When someone thinks of the excitement of constructing a new building, financial reporting immediately comes to mind. We’re kidding of course. For a lot of people financial reporting is something they don’t enjoy. Nevertheless it an important part of any construction project.
Throughout my career I’ve been on projects with both good and bad reporting structures and methods. Keeping an owner, and your own company informed of the financial status of a project is just as important as quality and schedule.
In order to determine who your report will be distributed to you need to first determine who your audience will be, there are two main audiences for reporting:
Internal Reporting – is important for two reasons. The first and most obvious is knowing how much money you will be making. Contractors charge fee on a project, and that fee is intended to go into the business. Reports help to monitor that fee and make sure the company limits exposure. The second reason is for cash flow. A project that doubles in value will have a significantly different impact on the organization.
External Reporting – is equally if not more important than internal reporting. Ensuring your client is aware of their costs is important. These reports should summarize the overall budget, potential change orders, cash flow, risks and more. These reports get distributed to your client and consultants.
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How Often Should Construction Financial Reporting Be Issued?
The contract is the first place to start when determining how frequently your construction financial reports should be issued. There may be information outlined in the specification or the contract itself which dictates both frequency and timing of the reports. Consider issuing your reports on a monthly basis if the contract doesn’t specifically outline it in detail. This will typically cover your from both a liability and due diligence standpoint.
What Should be Included In Internal Financial Reporting?
There are a number of key items which need to be included in your internal financial report, below we’ll walk you through each and provide some examples.
Forecast – the forecast needs to at a bare minimum identify what your budget numbers are, costs or committed costs to date and anything left over or any over run. You should break this report down by division including soft costs from hard costs (your costs vs costs that are subcontracted out).
Staff Forecast – if you’re part of a larger company staff planning is important. Provide forecasts for the staff you have on your project including how long they have been on the project vs how long they have remaining. You can use this as a staff loading chart to tell you how much money you have to spend on staff.
Fee – we are all in business. Part of running any business is making money. Identify how much money your project will be bringing in for your company in a seperate report.
Schedule – Provide a schedule. Don’t know how to prepare a schedule sorted by WBS? Don’t worry we have you covered with this article on construction scheduling.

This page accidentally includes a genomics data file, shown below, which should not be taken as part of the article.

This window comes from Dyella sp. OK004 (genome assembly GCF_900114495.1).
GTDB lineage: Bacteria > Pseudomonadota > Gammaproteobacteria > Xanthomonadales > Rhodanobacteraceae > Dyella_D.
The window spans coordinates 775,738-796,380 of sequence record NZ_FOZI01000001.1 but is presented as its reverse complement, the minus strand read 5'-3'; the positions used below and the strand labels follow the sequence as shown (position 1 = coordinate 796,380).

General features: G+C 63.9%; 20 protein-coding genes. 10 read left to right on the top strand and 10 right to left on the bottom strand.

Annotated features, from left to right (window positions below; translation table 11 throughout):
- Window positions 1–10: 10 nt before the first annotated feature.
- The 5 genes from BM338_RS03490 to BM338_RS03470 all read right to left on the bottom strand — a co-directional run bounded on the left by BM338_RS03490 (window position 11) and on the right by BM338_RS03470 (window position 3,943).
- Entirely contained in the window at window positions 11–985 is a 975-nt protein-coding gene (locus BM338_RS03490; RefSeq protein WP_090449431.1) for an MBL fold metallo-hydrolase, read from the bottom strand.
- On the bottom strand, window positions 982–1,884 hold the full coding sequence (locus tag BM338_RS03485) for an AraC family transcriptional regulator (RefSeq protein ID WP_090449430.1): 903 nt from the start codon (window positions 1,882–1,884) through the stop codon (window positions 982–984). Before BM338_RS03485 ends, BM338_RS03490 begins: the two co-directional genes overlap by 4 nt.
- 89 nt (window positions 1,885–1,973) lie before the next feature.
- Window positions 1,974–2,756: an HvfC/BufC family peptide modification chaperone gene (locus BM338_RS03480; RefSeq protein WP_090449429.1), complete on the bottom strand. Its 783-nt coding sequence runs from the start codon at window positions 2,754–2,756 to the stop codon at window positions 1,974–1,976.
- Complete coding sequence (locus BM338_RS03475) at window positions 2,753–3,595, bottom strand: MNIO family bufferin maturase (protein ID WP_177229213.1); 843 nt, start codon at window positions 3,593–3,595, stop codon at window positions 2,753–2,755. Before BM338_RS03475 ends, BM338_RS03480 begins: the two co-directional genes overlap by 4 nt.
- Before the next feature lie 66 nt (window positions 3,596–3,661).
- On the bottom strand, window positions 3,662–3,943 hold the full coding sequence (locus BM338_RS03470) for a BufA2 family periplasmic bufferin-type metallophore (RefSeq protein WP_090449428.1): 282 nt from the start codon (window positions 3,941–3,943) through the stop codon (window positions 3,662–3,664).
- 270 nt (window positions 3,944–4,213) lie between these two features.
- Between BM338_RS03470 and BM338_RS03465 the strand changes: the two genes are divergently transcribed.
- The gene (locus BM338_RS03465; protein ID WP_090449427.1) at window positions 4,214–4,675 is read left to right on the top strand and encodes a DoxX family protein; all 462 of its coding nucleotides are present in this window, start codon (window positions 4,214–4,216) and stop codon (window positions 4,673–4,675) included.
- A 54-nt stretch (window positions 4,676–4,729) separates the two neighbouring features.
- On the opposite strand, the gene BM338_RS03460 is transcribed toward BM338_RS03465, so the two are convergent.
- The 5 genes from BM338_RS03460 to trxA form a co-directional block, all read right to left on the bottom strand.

External Financial Reporting
Forecast – depending on your contract type the reporting requirements here will vary. For example, if you have a lump sum contract the amount of information you’re required to provide is minimal. On a construction management contract you’ll need to be more transparent. Regardless, as a bare minimum you should outline all of your budget line items for each division.
Changes – identify changes by a reference number, status of them and the value. Identify if they have been issued by consultant, quoted or if a change order has been issued and fully executed.
Risk – this is one of our favourite parts. Identify any major risk items that are out on the project right now. For example, if there’s a chance you’ll find asbestos, identify what that cost could be. These are “might happens” but atleast you’re identifying it early rather than forcing your owner to make a last minute decision. As part of this report you should identify the likelihood of it happening again. For more on risk check out our managing risk in construction article.
Cashflow – ensuring an owner knows how much money they will need to spend at certain points in the project is important. Providing a cash flow graph should be mandatory in every report.
Schedule – your contract likely has a legal requirement to provide a monthly schedule update. This is a great way to easily satisfy that requirement. To take it a step further, provide a written summary.
Submittals and RFI’s – provide a log and summarize outstanding submittals and RFI’s from your trades.
Putting Your Construction Financial Report Together
This report will take time to put together. Be proud of the work that you’ve done and make sure other people are aware of your pride. Put a nice cover on it. Make sure there are headers on each of your pages, page numbers go a long way.
Just because we work in an industry that isn’t always the fanciest doesn’t mean we can’t prepare professional looking documents.
Take the time and prepare a professional looking report. It will go a long way to getting your client to appreciate the report. Add images and graphs where you can to help simplify the communication of data. Things such as pie charts and bar graphs are always useful.
Below are a few links to some additional resources to help you prepare your reports: